Dismiss Notice
Join Physics Forums Today!
The friendliest, high quality science and math community on the planet! Everyone who loves science is here!

Physics teacher wanted me to understand how to derive

  1. Dec 19, 2003 #1

    jimmy p

    User Avatar
    Gold Member

    My Physics teacher wanted me to understand how to derive [tex]a=v^2/r[/tex] using the equations [tex]v=d/t[/tex], [tex]\omega=\theta/t[/tex] and [tex]arc length=r\theta[/tex] but when it came down to it, i had brain freeze..and when my teacher looked at it, he had brain freeze. This isnt part of my syllabus but i was wondering how you derive the equation (so it isnt homework!)

    oh yeah, i was given the hint to work it first into the equation [tex]v=r\omega[/tex] and then work from there.

    Cool, i just used that LaTex stuff! that was quite challenging!

    thanx

    Jimmy P
     
    Last edited: Dec 19, 2003
  2. jcsd
  3. Dec 19, 2003 #2

    Doc Al

    User Avatar

    Staff: Mentor

  4. Dec 19, 2003 #3

    jimmy p

    User Avatar
    Gold Member

    OK unfortuantely i didnt find that too useful. That is kind of what we tried to do but it failed miserably, because we ended up getting T on both sides of the equation. i could get to [tex]v=r\omega[/tex] (if that is even helpful) and couldnt get any further
     
  5. Dec 19, 2003 #4

    FZ+

    User Avatar

    Can you use calculus?
     
  6. Dec 19, 2003 #5

    Doc Al

    User Avatar

    Staff: Mentor

    Well, those two threads show how to derive the formula for centripetal acceleration. I know of no other way.

    Using the equations you started with, you can certainly get to [tex]v=r\omega[/tex]. But you won't get any further without using the strategy explained in those threads. The "trick" is to find [tex]\Delta V[/tex]---the difference in the velocity vectors---between two points on the circle separated by [tex]\Delta\theta[/tex].

    Why don't you show what you've done and perhaps we can fix it.
     
  7. Dec 20, 2003 #6

    krab

    User Avatar
    Science Advisor

    You have everything EXCEPT a formula for [tex]\inline{\Delta v}[/tex]. This is the real physics; you have to think about it. The rest is just formula manipulation. I remember when I was in highschool, I thought about this very thing for days, because I had difficulty coming to terms with how vectors add; I did not understand [tex]\inline{a=\Delta v/\Delta t}[/tex] as a VECTOR equation. But I put in the effort and was rewarded with a career in physics.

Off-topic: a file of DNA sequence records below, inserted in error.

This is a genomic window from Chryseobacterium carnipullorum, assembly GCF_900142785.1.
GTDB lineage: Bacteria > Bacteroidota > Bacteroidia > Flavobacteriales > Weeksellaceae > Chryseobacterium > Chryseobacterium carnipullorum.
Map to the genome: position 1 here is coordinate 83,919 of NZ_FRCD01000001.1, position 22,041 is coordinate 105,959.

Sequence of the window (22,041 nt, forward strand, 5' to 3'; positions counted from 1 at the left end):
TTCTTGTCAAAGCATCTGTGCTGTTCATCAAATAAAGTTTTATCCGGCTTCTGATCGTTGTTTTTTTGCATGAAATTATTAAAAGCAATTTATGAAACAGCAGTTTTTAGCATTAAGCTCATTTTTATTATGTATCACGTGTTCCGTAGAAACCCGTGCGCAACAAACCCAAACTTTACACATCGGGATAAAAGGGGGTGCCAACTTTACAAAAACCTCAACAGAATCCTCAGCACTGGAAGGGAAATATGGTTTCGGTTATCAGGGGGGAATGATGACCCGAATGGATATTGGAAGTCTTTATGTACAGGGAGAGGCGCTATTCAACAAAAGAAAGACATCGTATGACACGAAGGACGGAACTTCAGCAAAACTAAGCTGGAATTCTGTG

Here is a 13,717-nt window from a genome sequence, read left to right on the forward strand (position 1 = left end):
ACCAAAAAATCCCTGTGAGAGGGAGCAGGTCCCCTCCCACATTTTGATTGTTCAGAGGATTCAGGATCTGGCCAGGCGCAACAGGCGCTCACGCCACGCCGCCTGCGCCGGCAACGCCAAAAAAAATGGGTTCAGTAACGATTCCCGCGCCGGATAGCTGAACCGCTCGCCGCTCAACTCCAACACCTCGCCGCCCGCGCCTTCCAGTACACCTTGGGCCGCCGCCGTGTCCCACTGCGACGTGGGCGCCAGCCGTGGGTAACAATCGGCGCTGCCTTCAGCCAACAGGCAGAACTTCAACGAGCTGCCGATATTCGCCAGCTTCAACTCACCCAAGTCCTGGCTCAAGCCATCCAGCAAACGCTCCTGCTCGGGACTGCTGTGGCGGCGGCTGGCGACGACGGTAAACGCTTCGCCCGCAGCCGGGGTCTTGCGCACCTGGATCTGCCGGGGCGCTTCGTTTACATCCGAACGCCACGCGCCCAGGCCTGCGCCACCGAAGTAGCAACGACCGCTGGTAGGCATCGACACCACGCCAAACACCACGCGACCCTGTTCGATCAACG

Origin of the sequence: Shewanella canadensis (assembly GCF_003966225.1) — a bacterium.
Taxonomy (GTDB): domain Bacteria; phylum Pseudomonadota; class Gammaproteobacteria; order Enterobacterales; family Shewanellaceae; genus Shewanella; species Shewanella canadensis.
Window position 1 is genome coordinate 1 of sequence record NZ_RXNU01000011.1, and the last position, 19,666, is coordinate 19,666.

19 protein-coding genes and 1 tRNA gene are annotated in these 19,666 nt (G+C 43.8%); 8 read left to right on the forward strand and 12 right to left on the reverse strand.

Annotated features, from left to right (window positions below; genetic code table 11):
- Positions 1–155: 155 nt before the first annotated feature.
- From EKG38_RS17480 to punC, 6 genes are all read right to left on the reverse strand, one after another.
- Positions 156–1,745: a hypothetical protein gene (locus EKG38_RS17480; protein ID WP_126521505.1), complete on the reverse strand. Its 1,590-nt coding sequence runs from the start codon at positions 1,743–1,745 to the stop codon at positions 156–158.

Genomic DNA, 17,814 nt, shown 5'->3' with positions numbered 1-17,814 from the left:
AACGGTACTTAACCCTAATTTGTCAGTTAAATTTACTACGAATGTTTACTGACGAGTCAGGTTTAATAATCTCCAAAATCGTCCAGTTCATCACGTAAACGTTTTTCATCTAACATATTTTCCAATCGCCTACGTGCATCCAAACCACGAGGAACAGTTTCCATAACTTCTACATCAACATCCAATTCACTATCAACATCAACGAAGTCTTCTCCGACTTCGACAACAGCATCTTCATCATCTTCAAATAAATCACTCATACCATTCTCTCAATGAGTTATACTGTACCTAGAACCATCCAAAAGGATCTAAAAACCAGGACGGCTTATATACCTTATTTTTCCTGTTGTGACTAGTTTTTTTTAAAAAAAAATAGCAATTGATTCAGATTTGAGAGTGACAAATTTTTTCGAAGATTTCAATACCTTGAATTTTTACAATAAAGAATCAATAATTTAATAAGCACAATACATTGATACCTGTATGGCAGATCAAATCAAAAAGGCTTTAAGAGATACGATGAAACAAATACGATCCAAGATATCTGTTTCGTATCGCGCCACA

8. Dec 20, 2003 #7
    I haven't looked at either of those links, but I remember first deriving the formula by creating a proportion between the triangle the velocity and acceleration vectors created, and the triangle that the 2 radii and the chord created.
     
  9. Dec 20, 2003 #8

    jimmy p

    User Avatar
    Gold Member

    cant anyone actually give the answer? i promise that it isnt homework and that i have tried!!
     
  10. Dec 20, 2003 #9
    Try this.
    Draw a vector for r with a vector for v on the end (will be 90 degrees from this), then a little time later examine what would happen. The arclength s= r theta is an approximation from geometry.

    I havent done this yet myself, but i am working on it
     
  11. Dec 20, 2003 #10
    for the algebraic way you are looking for you go from v = d/t and find d from the other eqns and get v = r omega
    Then with acceleration, a = v / t, substitue the v and you get r omega / t, v=r/t so a = v omega, the trick is a = v^2 omega / v = v^2 omega / ( r omega ) and cancel.

    BUT this gives you nothing (not exactly true). Calculus method and geometry - what i siad to do in last post, work the same and give you a good in sight in to what happend.
    This is related to how Feynman got to grips with QED.
     
  12. Dec 20, 2003 #11
    Although with the geometrical method i cant avoid the final 'trick' bit to go from a = r omega^ 2 to v^2 / r
    Doh
     
  13. Dec 21, 2003 #12

    Doc Al

    User Avatar

    Staff: Mentor

    We have. Several times over. You just don't seem to want to accept it! :smile:
     
  14. Dec 21, 2003 #13

    jimmy p

    User Avatar
    Gold Member

    lol sorry, i wasnt concentrating the other night when i wrote that, thanx guys!
     
Know someone interested in this topic? Share this thread via Reddit, Google+, Twitter, or Facebook

Have something to add?